McKnight & Kretzmann’s Mapping Community Capacity address an issue that I have puzzled over for many years: How can the government create an incentive to better one’s life circumstances without creating and perpetuating an environment of unhealthy need and dependence that engenders mere existence and probably hopelessness, to create producers rather than service clients? Unfortunately, I have observed friends living on public assistance who don’t realize they have skills and creativity to contribute to their community, and I have seen politicians that are not interested in addressing this problem where one group votes to cut benefits and the other group votes to increase benefits. Neither is interested in the disenfranchised and how to help them. The disenfranchised are merely pawns for votes or non-votes. I don’t see hope in the perpetuation of such inequities.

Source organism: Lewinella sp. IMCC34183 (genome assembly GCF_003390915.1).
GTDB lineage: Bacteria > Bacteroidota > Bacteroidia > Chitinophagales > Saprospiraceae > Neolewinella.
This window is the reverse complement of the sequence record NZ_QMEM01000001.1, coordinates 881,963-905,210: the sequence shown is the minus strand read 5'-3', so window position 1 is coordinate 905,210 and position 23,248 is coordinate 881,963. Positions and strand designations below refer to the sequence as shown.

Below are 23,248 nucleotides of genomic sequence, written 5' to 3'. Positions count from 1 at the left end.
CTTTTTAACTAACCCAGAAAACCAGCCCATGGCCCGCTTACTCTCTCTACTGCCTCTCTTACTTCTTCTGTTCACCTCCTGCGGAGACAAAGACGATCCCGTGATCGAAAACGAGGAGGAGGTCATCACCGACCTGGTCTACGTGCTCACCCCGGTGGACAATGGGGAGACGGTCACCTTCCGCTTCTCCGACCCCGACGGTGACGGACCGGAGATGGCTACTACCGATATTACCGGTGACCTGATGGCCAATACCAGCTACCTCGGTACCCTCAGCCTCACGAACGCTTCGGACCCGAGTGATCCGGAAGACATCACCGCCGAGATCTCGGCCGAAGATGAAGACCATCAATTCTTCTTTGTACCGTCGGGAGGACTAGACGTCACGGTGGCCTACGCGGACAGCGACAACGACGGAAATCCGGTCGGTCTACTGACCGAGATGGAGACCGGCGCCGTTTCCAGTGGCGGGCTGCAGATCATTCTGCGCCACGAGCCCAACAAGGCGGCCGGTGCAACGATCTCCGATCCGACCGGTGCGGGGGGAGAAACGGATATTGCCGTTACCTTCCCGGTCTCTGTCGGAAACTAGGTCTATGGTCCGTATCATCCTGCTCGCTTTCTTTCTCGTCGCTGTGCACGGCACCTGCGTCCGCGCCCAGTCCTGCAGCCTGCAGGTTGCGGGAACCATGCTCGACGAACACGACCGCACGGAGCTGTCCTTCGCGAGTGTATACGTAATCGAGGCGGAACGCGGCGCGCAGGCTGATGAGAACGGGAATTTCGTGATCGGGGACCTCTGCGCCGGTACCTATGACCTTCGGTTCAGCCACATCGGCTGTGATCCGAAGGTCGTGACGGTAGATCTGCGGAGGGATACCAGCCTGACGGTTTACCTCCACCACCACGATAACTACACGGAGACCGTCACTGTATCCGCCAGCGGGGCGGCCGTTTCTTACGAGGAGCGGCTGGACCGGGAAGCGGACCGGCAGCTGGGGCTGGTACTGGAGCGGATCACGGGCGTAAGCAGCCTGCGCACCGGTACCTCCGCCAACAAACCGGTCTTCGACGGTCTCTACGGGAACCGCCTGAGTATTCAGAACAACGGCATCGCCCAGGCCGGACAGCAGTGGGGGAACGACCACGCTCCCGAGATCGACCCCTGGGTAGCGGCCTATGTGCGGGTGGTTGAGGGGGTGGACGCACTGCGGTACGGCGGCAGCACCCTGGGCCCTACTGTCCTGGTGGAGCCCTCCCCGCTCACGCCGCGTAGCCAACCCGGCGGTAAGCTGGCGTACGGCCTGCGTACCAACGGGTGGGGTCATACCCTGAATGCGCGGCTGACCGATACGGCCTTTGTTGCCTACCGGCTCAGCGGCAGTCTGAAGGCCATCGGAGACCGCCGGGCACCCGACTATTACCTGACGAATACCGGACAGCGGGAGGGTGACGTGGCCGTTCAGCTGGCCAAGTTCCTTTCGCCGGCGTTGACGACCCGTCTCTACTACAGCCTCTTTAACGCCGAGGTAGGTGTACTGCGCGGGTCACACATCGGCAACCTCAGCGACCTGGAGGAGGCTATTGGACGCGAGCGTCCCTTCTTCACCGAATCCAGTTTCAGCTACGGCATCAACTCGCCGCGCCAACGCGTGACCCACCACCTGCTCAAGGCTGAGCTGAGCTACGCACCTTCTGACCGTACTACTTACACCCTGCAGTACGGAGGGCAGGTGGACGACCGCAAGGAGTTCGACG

The alternative is an asset-based community development (ABCD) that assesses the knowledge and experience already present in the community, to help people thrive rather than merely survive, to value the skills that are already present in the community rather than concentrate on what is missing. There is also a more practical reality in this approach: Most urban communities have no hope of attracting major industries or services that would bring local jobs. The old saying regarding making lemonade when all you have are lemons is appropriate here. Use the resources you have and get creative.